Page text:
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“Demand for air cargo in November was down 1.1% compared with the previous year. That’s better than the 3.5% decline posted in October, but it is a big disappointment considering that the fourth quarter is usually air cargo’s peak season. Looking forward, signs of a thawing in US-China trade tensions are good news, but trading conditions at present remain very challenging.”

Ongoing headwinds

Overall, the e-commerce market is growing at a steady pace. However, transportation of goods by air continues to face some hefty headwinds as the US-China trade war continues to hamper demand.

In the US, demand decreased by 1.1% in November compared to the same period in 2018. However, Asia-Pacific airlines were hit the hardest. The region saw demand for air cargo decline by some 3.7%. Overall, the demand for air freight between Asia and North America is down 6.5% year on year.

Emirates SkyCargo
Both passenger and cargo traffic was lower than expected. Photo: Emirates

And it’s not just air cargo either. Passenger traffic between Asia and North America has been affected significantly. Right now, this market is still in the top 10 of the world’s passenger markets, but is the weakest of the 10.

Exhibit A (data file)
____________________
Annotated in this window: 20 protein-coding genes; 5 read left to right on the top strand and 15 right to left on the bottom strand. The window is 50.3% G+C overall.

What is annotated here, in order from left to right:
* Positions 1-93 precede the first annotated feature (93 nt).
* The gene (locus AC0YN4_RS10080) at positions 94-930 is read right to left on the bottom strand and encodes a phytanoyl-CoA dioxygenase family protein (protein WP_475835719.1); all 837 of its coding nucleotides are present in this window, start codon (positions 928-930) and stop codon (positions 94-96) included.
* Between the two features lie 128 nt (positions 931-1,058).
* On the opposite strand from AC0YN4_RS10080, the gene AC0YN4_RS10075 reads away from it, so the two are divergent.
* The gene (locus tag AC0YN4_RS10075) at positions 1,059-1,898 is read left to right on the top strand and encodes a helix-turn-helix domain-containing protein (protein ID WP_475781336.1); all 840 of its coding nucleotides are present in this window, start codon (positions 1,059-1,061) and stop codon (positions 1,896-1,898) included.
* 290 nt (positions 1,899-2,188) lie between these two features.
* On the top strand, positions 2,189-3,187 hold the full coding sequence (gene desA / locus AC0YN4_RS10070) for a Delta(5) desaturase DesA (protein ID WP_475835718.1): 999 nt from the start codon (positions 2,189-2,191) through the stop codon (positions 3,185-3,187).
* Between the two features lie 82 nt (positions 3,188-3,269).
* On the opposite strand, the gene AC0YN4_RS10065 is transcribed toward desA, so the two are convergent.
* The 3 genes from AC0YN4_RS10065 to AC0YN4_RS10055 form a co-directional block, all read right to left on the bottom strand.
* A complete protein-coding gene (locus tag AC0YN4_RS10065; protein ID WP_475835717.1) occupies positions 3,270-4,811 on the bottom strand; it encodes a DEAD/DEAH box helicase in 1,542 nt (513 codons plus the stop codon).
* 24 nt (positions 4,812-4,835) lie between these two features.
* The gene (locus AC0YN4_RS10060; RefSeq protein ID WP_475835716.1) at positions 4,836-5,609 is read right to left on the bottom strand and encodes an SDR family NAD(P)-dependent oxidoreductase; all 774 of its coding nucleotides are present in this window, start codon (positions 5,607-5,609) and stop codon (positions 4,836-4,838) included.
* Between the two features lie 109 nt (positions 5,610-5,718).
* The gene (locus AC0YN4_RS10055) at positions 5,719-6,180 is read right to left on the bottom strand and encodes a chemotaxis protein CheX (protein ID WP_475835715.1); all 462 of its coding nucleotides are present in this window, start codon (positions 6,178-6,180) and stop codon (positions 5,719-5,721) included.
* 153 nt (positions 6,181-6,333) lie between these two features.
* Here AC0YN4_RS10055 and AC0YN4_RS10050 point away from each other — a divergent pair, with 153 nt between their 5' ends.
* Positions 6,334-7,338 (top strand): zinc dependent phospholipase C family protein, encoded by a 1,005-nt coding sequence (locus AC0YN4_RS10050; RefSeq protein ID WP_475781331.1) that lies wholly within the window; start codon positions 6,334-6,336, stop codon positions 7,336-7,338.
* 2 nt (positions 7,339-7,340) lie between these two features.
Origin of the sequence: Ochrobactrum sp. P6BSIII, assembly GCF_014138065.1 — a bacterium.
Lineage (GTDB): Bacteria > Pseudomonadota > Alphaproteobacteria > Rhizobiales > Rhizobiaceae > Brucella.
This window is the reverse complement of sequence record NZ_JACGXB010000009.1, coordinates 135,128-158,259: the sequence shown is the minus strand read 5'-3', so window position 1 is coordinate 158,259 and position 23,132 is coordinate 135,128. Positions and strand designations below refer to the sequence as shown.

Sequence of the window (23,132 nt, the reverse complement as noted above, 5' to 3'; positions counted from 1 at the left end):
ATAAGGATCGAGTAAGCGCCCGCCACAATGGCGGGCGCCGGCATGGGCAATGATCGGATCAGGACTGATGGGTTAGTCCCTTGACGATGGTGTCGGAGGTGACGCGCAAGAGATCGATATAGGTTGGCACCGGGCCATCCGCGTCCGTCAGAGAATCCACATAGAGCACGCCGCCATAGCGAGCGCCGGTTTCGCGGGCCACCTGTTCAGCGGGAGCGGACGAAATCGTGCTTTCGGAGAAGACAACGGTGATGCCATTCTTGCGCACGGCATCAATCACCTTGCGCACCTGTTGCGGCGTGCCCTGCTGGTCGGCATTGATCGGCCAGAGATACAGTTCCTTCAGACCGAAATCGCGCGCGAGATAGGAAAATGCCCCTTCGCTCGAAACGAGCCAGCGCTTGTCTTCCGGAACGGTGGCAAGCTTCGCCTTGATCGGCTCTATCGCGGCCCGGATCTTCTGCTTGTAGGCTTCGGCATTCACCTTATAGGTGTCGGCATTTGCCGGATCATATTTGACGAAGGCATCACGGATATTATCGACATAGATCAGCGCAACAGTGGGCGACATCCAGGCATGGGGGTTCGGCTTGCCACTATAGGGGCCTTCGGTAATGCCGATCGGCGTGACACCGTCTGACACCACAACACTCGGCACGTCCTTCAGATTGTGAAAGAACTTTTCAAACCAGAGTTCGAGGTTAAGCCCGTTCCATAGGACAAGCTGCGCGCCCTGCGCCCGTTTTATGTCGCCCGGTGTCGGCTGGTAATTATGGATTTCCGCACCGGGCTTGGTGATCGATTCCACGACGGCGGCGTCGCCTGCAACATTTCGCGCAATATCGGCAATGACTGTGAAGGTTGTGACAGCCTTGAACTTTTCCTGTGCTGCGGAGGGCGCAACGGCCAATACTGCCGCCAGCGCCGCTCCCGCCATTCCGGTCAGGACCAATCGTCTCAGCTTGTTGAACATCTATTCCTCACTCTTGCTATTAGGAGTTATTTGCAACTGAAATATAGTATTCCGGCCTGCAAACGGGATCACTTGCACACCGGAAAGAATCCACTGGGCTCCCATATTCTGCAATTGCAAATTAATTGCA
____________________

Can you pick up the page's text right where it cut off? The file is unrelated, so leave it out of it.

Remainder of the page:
A brighter 2020 forecast

IATA predicts a better 2020 going forward, as long as some conditions are met.

IATA’s chief economist, Brian Pearce, described the future of the trade war as ‘uncertain’. IATA’s future forecasts for 2020 have been made on the assumption that, ahead of the US elections, there will be a ‘truce’, where existing tariffs will not reduce but will not increase either. This is in line with the assumptions of the WTO and IMF.

Brian Pearce
Brian Pearce speaking at IATA’s Media Day in Geneva. Photo: IATA

If this is the case, then IATA has predicted a modest rise in international trade growth of some 3.3% in 2020. This, they say, will lead to a positive growth in air cargo of 2%.